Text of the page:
Having truly adored the big-city fairytale of Otto and the Flying Twins, in which layers of context and association revealed a secret underworld of pacifistic magic users lurking beneath a dull and capitalistic society, I was highly disappointed by Time of the Warrior.
Firstly, and perhaps my delight at the first novel and its’ $4 remainder price tag blinded me to the first incidences, in this book Haptie seems blissfully unaware of tense or spelling. Though this is sometimes glorious, as with the chords of some blinds being pulled, creating a very musical and silly image in my mind, throughout the novel it boils down to being frustrating. Sometimes the sense of the sentence is lost through the author’s complete and utter miscomprehension of grammar and punctuation.
The story was sweet enough to engage my attention; I found I could at least press onwards. Yet it never truly satisfied. Characters got angry, they frowned, and they shivered. But there was nothing in the text to inspire any emotion. There was no suspense, only plot devices, and a pace that moved too slowly to avoid boring me at times, but too quickly during other scenes. I was left feeling underwhelmed, and as if I had just browsed Haptie’s dot-point abstract for a book, rather than 435 double-spaced pages.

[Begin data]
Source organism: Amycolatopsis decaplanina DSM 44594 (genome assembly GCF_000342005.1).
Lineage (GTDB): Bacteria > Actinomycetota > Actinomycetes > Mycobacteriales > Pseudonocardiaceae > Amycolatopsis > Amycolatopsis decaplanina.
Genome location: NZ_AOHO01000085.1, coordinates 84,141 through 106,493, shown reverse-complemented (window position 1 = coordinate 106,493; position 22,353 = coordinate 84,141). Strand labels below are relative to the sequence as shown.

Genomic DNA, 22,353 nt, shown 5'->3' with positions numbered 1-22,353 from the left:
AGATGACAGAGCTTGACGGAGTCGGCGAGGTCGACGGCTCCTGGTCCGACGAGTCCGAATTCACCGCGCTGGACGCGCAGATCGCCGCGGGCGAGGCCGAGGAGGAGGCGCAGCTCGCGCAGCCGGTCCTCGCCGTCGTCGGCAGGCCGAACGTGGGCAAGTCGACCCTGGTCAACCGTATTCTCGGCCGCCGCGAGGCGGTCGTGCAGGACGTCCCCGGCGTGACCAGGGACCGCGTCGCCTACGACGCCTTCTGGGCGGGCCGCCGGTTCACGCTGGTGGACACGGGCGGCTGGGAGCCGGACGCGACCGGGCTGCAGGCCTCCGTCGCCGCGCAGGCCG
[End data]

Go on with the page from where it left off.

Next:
I can, however, imagine being enraptured by this book as an eight-year-old, and that is presumably its’ target audience. At that age, I would have given up on Changing Things and Oddibosities, and did give up on The Magicians of Caprona, but given that I was already up to Animal Farm, the content of Time of the Warrior is perhaps slightly below the capacities of at least some of its’ readers. I myself am very sad that the sense of discovery and joy and triumph against adversity from the first book has been swapped out for common deus ex machina devices of time manipulation that are now also peppering new video games.